Investigating the impact of three-dimensional learning interventions on student understanding of structure–property relationships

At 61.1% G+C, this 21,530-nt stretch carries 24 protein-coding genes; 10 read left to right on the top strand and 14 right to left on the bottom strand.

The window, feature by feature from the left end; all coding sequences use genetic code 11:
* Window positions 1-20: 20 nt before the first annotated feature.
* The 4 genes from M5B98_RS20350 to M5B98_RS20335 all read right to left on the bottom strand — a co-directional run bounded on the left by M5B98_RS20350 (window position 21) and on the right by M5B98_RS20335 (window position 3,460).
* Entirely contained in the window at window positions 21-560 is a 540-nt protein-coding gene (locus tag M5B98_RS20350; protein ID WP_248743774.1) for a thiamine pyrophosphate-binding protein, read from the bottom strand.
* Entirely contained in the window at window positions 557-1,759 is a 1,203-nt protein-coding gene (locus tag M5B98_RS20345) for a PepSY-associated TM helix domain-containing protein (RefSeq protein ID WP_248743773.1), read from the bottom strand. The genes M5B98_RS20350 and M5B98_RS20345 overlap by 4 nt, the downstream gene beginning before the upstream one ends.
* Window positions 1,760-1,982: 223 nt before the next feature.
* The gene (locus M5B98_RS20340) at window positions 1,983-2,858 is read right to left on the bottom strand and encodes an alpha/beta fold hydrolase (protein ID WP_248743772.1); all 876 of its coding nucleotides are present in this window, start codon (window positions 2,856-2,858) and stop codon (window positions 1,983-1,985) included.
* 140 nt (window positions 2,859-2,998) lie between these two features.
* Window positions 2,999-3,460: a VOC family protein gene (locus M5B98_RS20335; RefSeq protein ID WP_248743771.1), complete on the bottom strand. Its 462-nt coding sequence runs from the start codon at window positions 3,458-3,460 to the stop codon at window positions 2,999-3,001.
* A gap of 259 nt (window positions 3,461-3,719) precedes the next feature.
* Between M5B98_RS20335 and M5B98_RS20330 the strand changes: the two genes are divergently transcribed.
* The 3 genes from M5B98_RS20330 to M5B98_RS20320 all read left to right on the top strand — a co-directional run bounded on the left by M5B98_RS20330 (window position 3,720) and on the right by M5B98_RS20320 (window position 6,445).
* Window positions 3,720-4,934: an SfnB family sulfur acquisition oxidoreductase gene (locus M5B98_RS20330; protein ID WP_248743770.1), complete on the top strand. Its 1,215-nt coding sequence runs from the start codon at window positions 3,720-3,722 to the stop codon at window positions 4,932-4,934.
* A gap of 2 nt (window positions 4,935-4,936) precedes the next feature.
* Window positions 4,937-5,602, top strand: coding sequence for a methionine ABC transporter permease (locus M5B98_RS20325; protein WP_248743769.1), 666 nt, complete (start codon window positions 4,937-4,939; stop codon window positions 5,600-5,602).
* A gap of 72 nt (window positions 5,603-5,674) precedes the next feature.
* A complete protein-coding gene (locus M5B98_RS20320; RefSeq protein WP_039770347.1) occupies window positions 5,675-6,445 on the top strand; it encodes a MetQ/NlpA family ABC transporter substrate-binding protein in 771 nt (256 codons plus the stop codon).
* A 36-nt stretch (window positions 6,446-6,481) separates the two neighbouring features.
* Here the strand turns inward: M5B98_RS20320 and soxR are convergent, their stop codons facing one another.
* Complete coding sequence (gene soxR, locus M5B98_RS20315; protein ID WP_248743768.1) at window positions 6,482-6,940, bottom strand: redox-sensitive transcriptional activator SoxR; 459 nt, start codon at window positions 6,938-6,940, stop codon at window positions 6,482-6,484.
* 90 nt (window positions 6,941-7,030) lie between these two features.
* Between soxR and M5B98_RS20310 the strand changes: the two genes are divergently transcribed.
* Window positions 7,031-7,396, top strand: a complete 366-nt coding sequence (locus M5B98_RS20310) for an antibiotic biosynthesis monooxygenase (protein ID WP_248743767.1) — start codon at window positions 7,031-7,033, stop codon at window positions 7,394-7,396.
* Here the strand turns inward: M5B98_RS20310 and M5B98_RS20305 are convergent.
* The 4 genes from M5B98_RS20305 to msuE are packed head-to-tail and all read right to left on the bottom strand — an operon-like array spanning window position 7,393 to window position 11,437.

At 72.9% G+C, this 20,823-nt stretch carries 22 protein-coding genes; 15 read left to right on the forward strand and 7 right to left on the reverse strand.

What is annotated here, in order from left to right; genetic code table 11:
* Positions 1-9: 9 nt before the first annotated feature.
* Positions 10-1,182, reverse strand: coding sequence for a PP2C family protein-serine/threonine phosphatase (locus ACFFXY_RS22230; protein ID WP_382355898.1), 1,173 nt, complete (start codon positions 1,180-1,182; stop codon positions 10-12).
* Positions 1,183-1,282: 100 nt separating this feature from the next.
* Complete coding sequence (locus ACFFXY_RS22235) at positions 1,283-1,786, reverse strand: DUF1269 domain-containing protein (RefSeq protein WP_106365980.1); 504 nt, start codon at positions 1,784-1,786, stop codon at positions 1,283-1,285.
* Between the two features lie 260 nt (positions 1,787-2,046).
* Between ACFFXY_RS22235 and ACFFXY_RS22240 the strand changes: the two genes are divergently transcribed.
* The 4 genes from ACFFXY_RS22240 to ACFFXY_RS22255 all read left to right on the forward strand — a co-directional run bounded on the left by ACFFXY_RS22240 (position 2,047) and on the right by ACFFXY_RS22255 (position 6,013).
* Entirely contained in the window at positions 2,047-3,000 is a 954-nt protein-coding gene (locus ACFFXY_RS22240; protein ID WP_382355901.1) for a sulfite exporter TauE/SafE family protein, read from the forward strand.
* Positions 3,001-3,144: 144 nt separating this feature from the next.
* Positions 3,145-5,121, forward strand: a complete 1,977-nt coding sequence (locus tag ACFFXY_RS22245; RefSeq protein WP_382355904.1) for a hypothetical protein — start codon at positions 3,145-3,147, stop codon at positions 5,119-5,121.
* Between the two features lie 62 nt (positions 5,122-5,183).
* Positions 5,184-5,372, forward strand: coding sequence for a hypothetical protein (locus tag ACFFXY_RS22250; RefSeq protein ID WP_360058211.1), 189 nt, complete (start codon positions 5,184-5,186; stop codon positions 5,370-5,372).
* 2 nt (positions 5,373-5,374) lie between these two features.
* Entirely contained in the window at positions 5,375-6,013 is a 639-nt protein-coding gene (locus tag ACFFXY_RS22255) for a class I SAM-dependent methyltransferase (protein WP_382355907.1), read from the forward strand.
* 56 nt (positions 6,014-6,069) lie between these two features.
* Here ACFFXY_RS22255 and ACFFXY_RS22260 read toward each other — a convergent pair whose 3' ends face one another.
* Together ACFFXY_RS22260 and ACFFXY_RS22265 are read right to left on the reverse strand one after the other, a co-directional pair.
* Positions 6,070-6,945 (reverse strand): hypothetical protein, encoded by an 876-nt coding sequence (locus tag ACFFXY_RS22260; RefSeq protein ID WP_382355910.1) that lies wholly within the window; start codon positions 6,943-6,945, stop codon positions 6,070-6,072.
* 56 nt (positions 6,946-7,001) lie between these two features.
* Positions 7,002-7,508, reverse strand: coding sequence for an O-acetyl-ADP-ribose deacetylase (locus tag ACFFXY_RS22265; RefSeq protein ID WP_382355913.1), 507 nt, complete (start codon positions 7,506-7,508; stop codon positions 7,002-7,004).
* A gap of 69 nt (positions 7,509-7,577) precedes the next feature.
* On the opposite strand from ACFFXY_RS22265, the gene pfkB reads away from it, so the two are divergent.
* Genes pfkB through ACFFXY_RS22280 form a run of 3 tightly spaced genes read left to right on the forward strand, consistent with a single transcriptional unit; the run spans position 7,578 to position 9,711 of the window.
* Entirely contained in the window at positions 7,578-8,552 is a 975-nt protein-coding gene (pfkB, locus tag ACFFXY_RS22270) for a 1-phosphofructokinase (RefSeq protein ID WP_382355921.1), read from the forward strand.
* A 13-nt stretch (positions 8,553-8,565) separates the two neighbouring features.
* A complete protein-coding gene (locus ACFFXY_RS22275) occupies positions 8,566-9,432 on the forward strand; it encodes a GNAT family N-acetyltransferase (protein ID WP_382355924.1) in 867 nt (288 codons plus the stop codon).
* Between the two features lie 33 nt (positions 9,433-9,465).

The ability to predict macroscopic properties using a compound's chemical structure is an essential idea for chemistry as well as other disciplines such as biology. In this study we investigate how different levels of interventions impact the components of students’ explanations (claims, evidence, and reasoning) of structure–property relationships, particularly related to boiling point trends. These interventions, aligned with Three-Dimensional Learning (3DL), were investigated with four different cohorts of students: Cohort 1 – a control group of students enrolled in an active learning general chemistry course; Cohort 2 – students enrolled in the same active learning general chemistry course but given Intervention 1 (a 3DL worksheet administered during class time); Cohort 3 – students enrolled in the same active learning general chemistry course but given Intervention 1 and Intervention 2 (a 3DL course exam question administered after instruction); and Cohort 4 – a reference group of students enrolled in a transformed active learning general chemistry curriculum in which 3DL is an essential feature and includes Intervention 1 and Intervention 2 as part of the curriculum. We found that Cohort 2 students (with the 3DL worksheet intervention) were more likely than the control group (Cohort 1) to correctly predict the compound with a higher boiling point as well as incorporate ideas of strength of intermolecular forces into their explanations of boiling point differences. When a 3DL exam question was given as a follow up to the 3DL worksheet, students in Cohort 3 were more likely than Cohorts 1 and 2 to correctly identify the claim. Further comparison showed that Cohort 4 (transformed general chemistry curriculum) were more likely than Cohorts 1–3 to also include the ideas of energy needed to overcome stronger forces for a more sophisticated explanation (50% of Cohort 4 students compared to 17–33% for Cohorts 1–3). In addition, 80% of Cohort 4 students were able to construct a correct representation of hydrogen bonding as a non-covalent interaction compared to 13–57% for the other three cohorts.